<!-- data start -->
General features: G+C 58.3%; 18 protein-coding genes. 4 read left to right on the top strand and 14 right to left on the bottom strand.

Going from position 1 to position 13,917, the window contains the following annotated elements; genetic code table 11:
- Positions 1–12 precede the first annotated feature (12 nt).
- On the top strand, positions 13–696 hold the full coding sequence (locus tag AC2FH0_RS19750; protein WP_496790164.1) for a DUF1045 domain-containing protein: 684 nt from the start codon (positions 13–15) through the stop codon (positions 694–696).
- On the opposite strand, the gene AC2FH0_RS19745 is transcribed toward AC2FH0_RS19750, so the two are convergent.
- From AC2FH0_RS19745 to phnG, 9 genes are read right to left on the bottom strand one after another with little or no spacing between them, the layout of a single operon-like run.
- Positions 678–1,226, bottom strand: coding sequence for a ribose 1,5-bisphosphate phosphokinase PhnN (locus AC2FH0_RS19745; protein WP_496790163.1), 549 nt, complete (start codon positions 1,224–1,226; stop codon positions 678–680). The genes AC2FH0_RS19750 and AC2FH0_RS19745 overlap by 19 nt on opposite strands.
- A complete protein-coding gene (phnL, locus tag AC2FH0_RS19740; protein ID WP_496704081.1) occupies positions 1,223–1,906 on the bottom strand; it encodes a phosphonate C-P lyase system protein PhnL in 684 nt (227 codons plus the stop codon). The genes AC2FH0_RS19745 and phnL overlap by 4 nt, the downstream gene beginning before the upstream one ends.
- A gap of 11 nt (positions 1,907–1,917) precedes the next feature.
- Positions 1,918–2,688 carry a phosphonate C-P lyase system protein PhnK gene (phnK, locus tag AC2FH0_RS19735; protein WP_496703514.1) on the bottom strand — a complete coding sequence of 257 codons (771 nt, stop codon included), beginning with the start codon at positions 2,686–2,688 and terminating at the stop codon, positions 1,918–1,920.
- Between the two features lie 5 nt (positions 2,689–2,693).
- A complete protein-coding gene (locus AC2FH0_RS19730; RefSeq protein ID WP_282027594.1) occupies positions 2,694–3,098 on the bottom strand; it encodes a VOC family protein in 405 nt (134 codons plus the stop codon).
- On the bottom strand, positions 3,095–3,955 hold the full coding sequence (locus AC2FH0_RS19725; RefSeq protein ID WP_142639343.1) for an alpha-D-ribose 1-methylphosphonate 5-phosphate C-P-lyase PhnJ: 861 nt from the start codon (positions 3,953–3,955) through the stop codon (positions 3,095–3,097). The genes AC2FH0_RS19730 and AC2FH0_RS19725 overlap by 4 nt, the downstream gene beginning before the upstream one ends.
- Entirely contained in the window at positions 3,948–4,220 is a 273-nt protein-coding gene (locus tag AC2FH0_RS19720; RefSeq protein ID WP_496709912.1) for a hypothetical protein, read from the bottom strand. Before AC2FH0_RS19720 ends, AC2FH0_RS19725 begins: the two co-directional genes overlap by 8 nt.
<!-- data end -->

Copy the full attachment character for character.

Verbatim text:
General features: G+C 58.3%; 18 protein-coding genes. 4 read left to right on the top strand and 14 right to left on the bottom strand.

Going from position 1 to position 13,917, the window contains the following annotated elements; genetic code table 11:
- Positions 1–12 precede the first annotated feature (12 nt).
- On the top strand, positions 13–696 hold the full coding sequence (locus tag AC2FH0_RS19750; protein WP_496790164.1) for a DUF1045 domain-containing protein: 684 nt from the start codon (positions 13–15) through the stop codon (positions 694–696).
- On the opposite strand, the gene AC2FH0_RS19745 is transcribed toward AC2FH0_RS19750, so the two are convergent.
- From AC2FH0_RS19745 to phnG, 9 genes are read right to left on the bottom strand one after another with little or no spacing between them, the layout of a single operon-like run.
- Positions 678–1,226, bottom strand: coding sequence for a ribose 1,5-bisphosphate phosphokinase PhnN (locus AC2FH0_RS19745; protein WP_496790163.1), 549 nt, complete (start codon positions 1,224–1,226; stop codon positions 678–680). The genes AC2FH0_RS19750 and AC2FH0_RS19745 overlap by 19 nt on opposite strands.
- A complete protein-coding gene (phnL, locus tag AC2FH0_RS19740; protein ID WP_496704081.1) occupies positions 1,223–1,906 on the bottom strand; it encodes a phosphonate C-P lyase system protein PhnL in 684 nt (227 codons plus the stop codon). The genes AC2FH0_RS19745 and phnL overlap by 4 nt, the downstream gene beginning before the upstream one ends.
- A gap of 11 nt (positions 1,907–1,917) precedes the next feature.
- Positions 1,918–2,688 carry a phosphonate C-P lyase system protein PhnK gene (phnK, locus tag AC2FH0_RS19735; protein WP_496703514.1) on the bottom strand — a complete coding sequence of 257 codons (771 nt, stop codon included), beginning with the start codon at positions 2,686–2,688 and terminating at the stop codon, positions 1,918–1,920.
- Between the two features lie 5 nt (positions 2,689–2,693).
- A complete protein-coding gene (locus AC2FH0_RS19730; RefSeq protein ID WP_282027594.1) occupies positions 2,694–3,098 on the bottom strand; it encodes a VOC family protein in 405 nt (134 codons plus the stop codon).
- On the bottom strand, positions 3,095–3,955 hold the full coding sequence (locus AC2FH0_RS19725; RefSeq protein ID WP_142639343.1) for an alpha-D-ribose 1-methylphosphonate 5-phosphate C-P-lyase PhnJ: 861 nt from the start codon (positions 3,953–3,955) through the stop codon (positions 3,095–3,097). The genes AC2FH0_RS19730 and AC2FH0_RS19725 overlap by 4 nt, the downstream gene beginning before the upstream one ends.
- Entirely contained in the window at positions 3,948–4,220 is a 273-nt protein-coding gene (locus tag AC2FH0_RS19720; RefSeq protein ID WP_496709912.1) for a hypothetical protein, read from the bottom strand. Before AC2FH0_RS19720 ends, AC2FH0_RS19725 begins: the two co-directional genes overlap by 8 nt.